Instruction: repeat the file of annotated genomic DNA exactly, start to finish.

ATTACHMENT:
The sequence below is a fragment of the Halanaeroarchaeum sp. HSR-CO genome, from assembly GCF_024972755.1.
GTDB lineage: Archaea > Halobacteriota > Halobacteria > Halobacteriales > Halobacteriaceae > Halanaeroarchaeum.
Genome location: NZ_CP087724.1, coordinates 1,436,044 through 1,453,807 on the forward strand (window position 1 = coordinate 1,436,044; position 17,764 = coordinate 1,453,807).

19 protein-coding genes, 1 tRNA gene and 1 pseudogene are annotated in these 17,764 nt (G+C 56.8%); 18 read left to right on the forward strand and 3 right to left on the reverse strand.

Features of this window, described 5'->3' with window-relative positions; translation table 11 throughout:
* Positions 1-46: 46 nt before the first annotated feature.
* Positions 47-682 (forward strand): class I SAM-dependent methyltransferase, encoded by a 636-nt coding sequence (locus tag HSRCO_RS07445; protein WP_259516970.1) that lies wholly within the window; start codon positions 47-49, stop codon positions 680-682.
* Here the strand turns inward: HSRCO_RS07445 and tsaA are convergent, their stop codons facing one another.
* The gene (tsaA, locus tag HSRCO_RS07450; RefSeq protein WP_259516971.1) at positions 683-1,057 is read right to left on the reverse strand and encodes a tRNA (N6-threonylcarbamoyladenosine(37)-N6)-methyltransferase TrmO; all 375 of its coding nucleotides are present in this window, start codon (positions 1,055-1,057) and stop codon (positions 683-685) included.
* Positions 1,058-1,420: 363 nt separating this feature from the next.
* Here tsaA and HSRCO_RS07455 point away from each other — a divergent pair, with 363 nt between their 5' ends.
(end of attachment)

The sequence below is a fragment of the Halanaeroarchaeum sp. HSR-CO genome, from assembly GCF_024972755.1.
GTDB lineage: Archaea > Halobacteriota > Halobacteria > Halobacteriales > Halobacteriaceae > Halanaeroarchaeum.
Genome location: NZ_CP087724.1, coordinates 1,436,044 through 1,453,807 on the forward strand (window position 1 = coordinate 1,436,044; position 17,764 = coordinate 1,453,807).

19 protein-coding genes, 1 tRNA gene and 1 pseudogene are annotated in these 17,764 nt (G+C 56.8%); 18 read left to right on the forward strand and 3 right to left on the reverse strand.

Features of this window, described 5'->3' with window-relative positions; translation table 11 throughout:
* Positions 1-46: 46 nt before the first annotated feature.
* Positions 47-682 (forward strand): class I SAM-dependent methyltransferase, encoded by a 636-nt coding sequence (locus tag HSRCO_RS07445; protein WP_259516970.1) that lies wholly within the window; start codon positions 47-49, stop codon positions 680-682.
* Here the strand turns inward: HSRCO_RS07445 and tsaA are convergent, their stop codons facing one another.
* The gene (tsaA, locus tag HSRCO_RS07450; RefSeq protein WP_259516971.1) at positions 683-1,057 is read right to left on the reverse strand and encodes a tRNA (N6-threonylcarbamoyladenosine(37)-N6)-methyltransferase TrmO; all 375 of its coding nucleotides are present in this window, start codon (positions 1,055-1,057) and stop codon (positions 683-685) included.
* Positions 1,058-1,420: 363 nt separating this feature from the next.
* Here tsaA and HSRCO_RS07455 point away from each other — a divergent pair, with 363 nt between their 5' ends.